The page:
Category Archives: Project 5 The manipulated image

Exercise: the manipulated image


Instead of using double exposures or printing from double negatives we now have the technology available to us to make these changes in post-production, allowing for quite astonishing results.

Use digital software such as Photoshop to create a composite image which visually appears to be a documentary photograph but which could never actually be.

To make a composite image you need to consider your idea and make the required amount of images to join together.

Upload the images and decide which image you’ll use as your main image and background. Use the magic wand to select sections of image from the others you wish to move into your background image. Copy via layer and drag into the background. Do this repeatedly until you have all the pieces of your puzzle in place. In order to make it more convincing, use the erase tool on each layer to keep the edges soft and to create a better illusion. Be aware of perspective and light and shadows for the most effective results.


In thinking about my response to this exercise, I did some research, starting with the suggested Peter Kennard Photo Op series. I also took inspiration from the C&N blog of a fellow student – Andrew Fitzgibbon (see here) – who had a nice response to the exercise showing something that didn’t exist, but which could exist. I liked this idea of stretching documentary photography just a little bit to show something plausible, yet non-existing.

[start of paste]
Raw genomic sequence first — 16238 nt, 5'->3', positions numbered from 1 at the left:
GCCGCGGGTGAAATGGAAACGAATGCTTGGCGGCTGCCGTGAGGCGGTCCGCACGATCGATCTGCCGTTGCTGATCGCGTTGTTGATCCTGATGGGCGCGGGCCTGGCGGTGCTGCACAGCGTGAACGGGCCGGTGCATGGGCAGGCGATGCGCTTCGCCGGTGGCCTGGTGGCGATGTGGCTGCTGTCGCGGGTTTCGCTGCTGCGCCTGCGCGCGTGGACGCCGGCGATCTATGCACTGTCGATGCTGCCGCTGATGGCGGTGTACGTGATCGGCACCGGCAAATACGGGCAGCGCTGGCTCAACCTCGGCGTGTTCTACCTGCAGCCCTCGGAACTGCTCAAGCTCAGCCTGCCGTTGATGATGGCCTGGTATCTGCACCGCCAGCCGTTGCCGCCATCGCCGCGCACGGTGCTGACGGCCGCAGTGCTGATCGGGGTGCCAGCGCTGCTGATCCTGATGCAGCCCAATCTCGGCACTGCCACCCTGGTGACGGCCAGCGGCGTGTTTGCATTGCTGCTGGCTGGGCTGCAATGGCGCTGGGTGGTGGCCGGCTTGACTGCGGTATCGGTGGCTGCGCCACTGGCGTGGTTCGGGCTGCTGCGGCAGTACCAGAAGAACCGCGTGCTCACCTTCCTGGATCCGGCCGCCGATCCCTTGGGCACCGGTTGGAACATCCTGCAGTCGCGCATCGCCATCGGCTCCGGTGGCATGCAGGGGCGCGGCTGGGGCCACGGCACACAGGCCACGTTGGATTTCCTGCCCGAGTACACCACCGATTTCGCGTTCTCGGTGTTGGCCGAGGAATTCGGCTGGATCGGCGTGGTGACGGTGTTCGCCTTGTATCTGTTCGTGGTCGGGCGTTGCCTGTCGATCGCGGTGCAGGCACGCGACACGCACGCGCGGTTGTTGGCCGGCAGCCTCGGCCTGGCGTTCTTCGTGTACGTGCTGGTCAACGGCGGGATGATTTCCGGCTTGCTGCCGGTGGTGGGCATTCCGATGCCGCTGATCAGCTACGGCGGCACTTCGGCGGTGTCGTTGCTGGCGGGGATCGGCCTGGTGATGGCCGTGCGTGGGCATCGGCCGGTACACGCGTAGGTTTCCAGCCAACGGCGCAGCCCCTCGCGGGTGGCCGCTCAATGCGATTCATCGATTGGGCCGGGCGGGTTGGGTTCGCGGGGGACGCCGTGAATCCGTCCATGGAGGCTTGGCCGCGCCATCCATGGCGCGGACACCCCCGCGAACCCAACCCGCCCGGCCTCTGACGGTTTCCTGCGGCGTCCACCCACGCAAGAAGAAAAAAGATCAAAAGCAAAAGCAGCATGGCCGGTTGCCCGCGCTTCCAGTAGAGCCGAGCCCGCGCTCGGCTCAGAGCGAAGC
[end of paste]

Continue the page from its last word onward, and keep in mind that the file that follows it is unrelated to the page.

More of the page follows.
Following on from Wendy McMurdo’s Young Musicians series, I also look at her more recent Algorithmic Children work where the manipulation becomes much more obvious and we move into the realm of fantasy.

Wendy McMurdo - Algorithmic Gym Hall (iv), 2015

Wendy McMurdo – Algorithmic Gym Hall (iv), 2015

Christopher Relander

Christopher Relander from Jarred & Displaced

Doing some Google searches eventually landed me at Christoffer Relander’s site and his Jarred & Displaced series. I really liked the idea of somehow taking nature and preserving it in a jar. Relander explains it like this: “I play with the idea of being an ambitious collector; conserving my environments into a large personal collection. Most landscapes are from where I grew up, on the countryside in the south of Finland, where my roots still lie. Separation anxiety to my childhood is simply what absorbed me into this project.”

From this inspiration came my idea of playing on the concept of the classic Swiss “chocolate box” landscape. Why not put such a landscape in the box? It’s a gentle take on the phrase “it does what it says on the tin”.



As luck would have it, I managed to find a Swiss chocolate box with a picture of the Matterhorn (known as Mont Cervin in the French speaking part), which I paired with a photo I took quite a few years ago. I spent far, far too long wrestling with layer effects and managed to get a kind of a glow. I think it more-or-less puts across the idea. The chocolates went to a good cause.



Exercise: Defining the Real in the Digital Age


Read the section entitled ‘The Real and the Digital’ in Wells, Liz. (2009) Photography: A Critical Introduction (4th edition). Abingdon: Routledge, pp.73–75. You’ll find this on the student website.

Does digital technology change how we see photography as truth? Consider both sides of the argument and make some notes in your learning log.